My life has been busy. OK, mostly my brain has been busy. I don’t know why I haven’t been translating all of the thoughts in my brain into words. I have been wrapping myself in life and then getting tangled in the blanket.
That’s not what I should be doing. I should be nestling down and really checking out the kind of fabric that’s rubbing against my skin. There’s so much to describe there. I need to pay attention.
I’ve already discussed my thoughts on the future. But, at this stage in my life, I can’t help but talk about it more and more. “The Future” is all I ever think about. I will repeat: Sometimes, thinking about the future makes me want to choke on my own spit. I’ve almost given myself the Heimlich several times this week.
But, then, there’s also fate.
I haven’t stopped thinking about fate for the past six days. Mostly, my current relationship with Fate has been inspiring and motivational. Only a few times have I been reminded of my Philosophy 101 class, “God, Death, and the Meaning of Life,” in which my professor marked failing grades on most everyone’s first paper (I got a whopping 50%, which was actually considered kind of a success); I ended the semester knowing nothing about Philosophy, only wondering how that professor had become a “Philosopher” instead of a high school football coach. He had a big neck, but I graduated with a Philosophy minor.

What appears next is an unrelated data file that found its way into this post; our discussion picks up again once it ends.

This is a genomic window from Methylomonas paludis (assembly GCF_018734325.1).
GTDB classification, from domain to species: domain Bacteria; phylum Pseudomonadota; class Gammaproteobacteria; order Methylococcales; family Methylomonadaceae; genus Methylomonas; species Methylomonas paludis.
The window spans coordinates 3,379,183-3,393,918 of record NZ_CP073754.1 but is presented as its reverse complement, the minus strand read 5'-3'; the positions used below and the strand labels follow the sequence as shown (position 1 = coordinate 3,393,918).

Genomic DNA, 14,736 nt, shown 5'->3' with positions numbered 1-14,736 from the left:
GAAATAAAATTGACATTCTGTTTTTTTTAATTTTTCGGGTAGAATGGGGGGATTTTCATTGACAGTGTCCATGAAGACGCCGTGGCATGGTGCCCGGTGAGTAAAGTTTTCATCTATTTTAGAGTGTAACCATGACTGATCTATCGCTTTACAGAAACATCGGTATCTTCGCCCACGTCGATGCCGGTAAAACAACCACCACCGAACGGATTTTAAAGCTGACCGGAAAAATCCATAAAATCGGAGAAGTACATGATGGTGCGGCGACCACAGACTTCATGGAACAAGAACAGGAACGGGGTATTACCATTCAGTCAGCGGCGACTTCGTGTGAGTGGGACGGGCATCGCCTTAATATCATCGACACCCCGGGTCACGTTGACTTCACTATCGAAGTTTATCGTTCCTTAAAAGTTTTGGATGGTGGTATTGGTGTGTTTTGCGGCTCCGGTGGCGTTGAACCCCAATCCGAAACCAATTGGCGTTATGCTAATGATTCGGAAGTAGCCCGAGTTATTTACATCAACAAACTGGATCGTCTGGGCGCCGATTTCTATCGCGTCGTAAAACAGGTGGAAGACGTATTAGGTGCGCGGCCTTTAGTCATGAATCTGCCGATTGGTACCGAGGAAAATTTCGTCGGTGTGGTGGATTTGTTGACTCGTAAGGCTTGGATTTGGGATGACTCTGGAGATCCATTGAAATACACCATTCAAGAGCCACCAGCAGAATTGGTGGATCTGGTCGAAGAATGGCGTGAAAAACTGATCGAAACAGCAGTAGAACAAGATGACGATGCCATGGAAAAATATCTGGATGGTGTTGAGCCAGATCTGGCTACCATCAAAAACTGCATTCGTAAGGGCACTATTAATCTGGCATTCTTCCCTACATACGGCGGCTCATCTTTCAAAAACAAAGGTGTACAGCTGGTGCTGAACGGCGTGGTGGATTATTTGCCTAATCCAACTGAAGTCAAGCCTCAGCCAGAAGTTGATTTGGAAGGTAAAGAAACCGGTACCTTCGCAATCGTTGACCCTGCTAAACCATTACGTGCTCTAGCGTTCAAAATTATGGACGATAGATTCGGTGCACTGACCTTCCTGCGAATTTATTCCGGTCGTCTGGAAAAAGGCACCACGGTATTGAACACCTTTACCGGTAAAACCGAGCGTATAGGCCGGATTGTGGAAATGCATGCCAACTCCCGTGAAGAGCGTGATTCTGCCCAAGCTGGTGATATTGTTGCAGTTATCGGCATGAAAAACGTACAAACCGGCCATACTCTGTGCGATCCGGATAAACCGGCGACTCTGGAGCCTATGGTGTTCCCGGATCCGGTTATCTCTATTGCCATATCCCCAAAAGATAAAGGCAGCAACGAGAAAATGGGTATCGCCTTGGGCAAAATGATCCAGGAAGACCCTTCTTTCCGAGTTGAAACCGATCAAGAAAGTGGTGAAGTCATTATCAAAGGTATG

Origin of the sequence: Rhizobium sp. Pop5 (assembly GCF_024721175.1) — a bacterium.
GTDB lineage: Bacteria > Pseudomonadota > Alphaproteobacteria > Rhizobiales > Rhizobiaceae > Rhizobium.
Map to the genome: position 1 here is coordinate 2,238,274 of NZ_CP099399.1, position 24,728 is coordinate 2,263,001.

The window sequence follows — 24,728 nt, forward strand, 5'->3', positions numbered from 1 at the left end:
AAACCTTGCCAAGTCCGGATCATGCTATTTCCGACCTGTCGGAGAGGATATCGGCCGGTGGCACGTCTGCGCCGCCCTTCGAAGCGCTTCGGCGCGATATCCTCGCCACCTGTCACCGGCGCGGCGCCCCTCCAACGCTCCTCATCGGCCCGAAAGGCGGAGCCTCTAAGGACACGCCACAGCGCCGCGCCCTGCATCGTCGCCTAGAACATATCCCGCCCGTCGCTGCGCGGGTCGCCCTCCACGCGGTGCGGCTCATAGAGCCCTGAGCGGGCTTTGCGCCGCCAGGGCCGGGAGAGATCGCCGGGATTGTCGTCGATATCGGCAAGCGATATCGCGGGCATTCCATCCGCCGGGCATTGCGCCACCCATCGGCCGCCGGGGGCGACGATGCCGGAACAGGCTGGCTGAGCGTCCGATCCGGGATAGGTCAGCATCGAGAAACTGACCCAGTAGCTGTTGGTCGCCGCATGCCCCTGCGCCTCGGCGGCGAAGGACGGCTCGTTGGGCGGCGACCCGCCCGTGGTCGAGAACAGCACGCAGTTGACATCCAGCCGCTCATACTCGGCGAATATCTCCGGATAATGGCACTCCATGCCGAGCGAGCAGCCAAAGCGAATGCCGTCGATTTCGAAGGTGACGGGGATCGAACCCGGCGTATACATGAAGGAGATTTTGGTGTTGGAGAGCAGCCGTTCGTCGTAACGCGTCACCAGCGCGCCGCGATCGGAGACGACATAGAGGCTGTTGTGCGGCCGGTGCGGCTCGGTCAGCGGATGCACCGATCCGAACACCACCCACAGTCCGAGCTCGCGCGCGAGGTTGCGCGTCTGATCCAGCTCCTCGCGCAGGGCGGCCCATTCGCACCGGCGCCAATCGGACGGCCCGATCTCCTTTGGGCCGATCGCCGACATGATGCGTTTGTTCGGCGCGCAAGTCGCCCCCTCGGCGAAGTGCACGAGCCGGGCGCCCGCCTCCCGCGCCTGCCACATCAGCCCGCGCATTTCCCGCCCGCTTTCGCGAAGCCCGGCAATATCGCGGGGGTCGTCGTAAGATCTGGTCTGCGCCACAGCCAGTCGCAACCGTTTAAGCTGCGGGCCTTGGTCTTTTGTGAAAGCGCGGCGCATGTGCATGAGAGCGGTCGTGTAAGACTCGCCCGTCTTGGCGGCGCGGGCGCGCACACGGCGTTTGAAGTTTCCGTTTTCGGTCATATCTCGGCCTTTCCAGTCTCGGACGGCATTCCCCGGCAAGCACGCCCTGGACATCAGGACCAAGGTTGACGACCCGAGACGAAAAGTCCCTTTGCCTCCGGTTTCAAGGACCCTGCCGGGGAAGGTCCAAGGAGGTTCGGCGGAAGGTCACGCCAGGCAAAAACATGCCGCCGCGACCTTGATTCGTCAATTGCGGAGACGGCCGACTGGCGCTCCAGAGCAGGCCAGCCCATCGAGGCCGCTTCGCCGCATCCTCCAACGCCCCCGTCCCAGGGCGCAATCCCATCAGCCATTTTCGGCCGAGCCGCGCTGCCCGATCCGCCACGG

Now, Fate has entered my life in a tangible sense. I’m not debating the reality. I know it’s there.
For nearly a week now, Fate has been following me around. Today it made me massage the tense muscles in my back with a door jamb at the Willis (formally Sears) Tower as I waited for an elevator during an important tour with Middle Eastern entrepreneurs. They made their dreams reality; I should too. That’s part of what Fate told me.
Tonight at dinner, some version of Fate shared the following quotation by Peter F. Drucker: “The best way to imagine the future is to create it.”
He’s so right.